Virtually every Judean town had a synagogue where students were learning, discussing, and arguing the miniscule details of the law. How strange none of them recognized the luminous star placed in the sky, pointing to the act of God descending upon the world in human form. It took some curious, wise men from hundreds of miles away to understand the remarkable was happening in human history. God often shows up in small, common places and does mighty things left unobserved by individuals not paying attention. The fact so many missed the Messiah’s coming makes me ask: “How can I keep from missing God at work in the world today?”
Seeking God First
“My soul magnifies the Lord,
and my spirit rejoices in God my Savior,
for he has looked on the humble estate of his servant.
For behold, from now on all generations will call me blessed;
for he who is mighty has done great things for me,
and holy is his name.
And his mercy is for those who fear him
from generation to generation.” (Luke 1:46-50, ESV)
Mary held a proper view of herself: a humble servant. Her dreams, marriage and safety were all at stake when she said: “Behold, I am the servant of the Lord; let it be to me according to your word.” (Luke 1:38, ESV)
Out of the blue, a messenger of God Almighty made it plain He had an uncommon plan for her ordinary life, and she did not filter it through her personal desires. “What about me?” was not a concern of hers. “Surrendered” is the criteria which made Mary ready to step into one of the most important callings God has ever given a human being. When we pry our fingers off our plans, priorities, and our selfishness, we are ready to see and take on the amazing plan God has for us.
Seeking God’s Strength
Mary did not have extraordinary opportunities, training, or wealth but her view of God was based upon the truth of His Word. In her song in Luke 1, she verbalizes how she saw the Lord as the One who rescues, the One who bestows strength and the One who “lifted up the humble.” (Luke 1:52, NIV) Her spirit of absolute trust in the Lord enabled Mary to accept the miraculous, sacred move God was making on planet earth and she was willing to be a part of it.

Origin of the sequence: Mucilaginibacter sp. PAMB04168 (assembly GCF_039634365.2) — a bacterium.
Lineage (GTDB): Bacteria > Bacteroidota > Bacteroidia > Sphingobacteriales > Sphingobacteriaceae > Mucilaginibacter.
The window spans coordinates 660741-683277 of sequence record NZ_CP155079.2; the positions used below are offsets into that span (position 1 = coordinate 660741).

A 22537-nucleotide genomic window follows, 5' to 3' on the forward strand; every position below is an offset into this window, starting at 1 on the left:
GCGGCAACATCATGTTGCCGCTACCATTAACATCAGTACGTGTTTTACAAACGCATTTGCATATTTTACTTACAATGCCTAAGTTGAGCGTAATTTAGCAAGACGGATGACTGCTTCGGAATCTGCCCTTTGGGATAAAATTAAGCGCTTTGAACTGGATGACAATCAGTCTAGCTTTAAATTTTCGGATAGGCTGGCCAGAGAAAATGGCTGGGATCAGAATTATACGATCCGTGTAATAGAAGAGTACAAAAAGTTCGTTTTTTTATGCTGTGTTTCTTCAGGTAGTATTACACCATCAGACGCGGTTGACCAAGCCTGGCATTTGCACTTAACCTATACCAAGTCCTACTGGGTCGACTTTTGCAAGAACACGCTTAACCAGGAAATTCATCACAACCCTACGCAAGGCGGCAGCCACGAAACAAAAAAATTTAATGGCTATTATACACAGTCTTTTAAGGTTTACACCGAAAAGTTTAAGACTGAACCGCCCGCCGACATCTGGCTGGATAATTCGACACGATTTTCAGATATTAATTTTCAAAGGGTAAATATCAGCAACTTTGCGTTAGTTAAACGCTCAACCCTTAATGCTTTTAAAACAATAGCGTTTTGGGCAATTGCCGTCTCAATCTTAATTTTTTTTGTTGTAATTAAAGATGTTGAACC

A.W. Tozer said, “To see God does not narrow one’s life, rather it brings it to the level of highest possible fulfilment.” It is not in keeping with today’s humanistic worldview to look to God to as our source of strength. Culture has conditioned us to solve our own problems, go after what we want and to muscle our way through struggles. The Apostle Paul shared the secret of his strength: “And He said to me, ‘My grace is sufficient for you, for my power is made perfect in weakness.’ Therefore I will boast all the more gladly of my weaknesses, so that the power of Christ may rest upon me.” (II Corinthians 2:9, ESV) Leaning into our Heavenly Father and keeping our eyes fixed on Him keeps us in a place where we can see Him in our life because we know His power is at work through us and not our own hustle.
Seeking God as the Source of a Fulfilled Future
“Your eyes saw my unformed substance;
in your book were written, every one of them,
the days that were formed for me,
when as yet there was none of them.” (Psalm 139:16, ESV)
No matter who you are or what your place in this world looks like, these words are true of you. When I appropriate the knowledge my Creator has a plan for every single day of my life, I can suddenly see the Divine in every single day of my life.
Acts 9 tells the story of Tabitha’s impact on her community through the love she put into every stitch she sewed. In a time when women were undervalued, when she dies, everyone feels they can’t go on without her and Peter is sent for and raises her from the dead. The supernatural invades when an ordinary lady is loving big through the talents God created in her.
A businesswoman, named Lydia, worshipped, and prayed to a God she didn’t know much about. In a vision, God directed Paul to go to Macedonia where she lived. “The Lord opened her heart to respond to Paul’s message.” (Acts 16:14, NIV) Because she sought God, He made Himself known to her.
God entered the world through Mary, and He wants to do the same through you and me. It doesn’t mean you will speak to crowds, establish a non-profit or write books. It may; He calls people into those places. But more importantly, God desires to come through the ordinary of your life. A kind word to a stranger whose toddler is throwing a fit can be a gift of grace God is calling you to give. When you hug your child and tell them how special God created them, you are implanting in them their supernatural worth and purpose. Loving your teenager when they are wearing a rotten attitude is a self-sacrifice that will bear gracious dividends down the road.
Look around your community and ask God where He is at work. Are there people in need of food, friendship, or love? Ask God to show you what He wants you do to with your one, invaluable life. He will show up, give strength and work through you amid your ordinary.
“Behold, I am the servant of the Lord; let it be to me according to your word.” (Luke 1:38, ESV)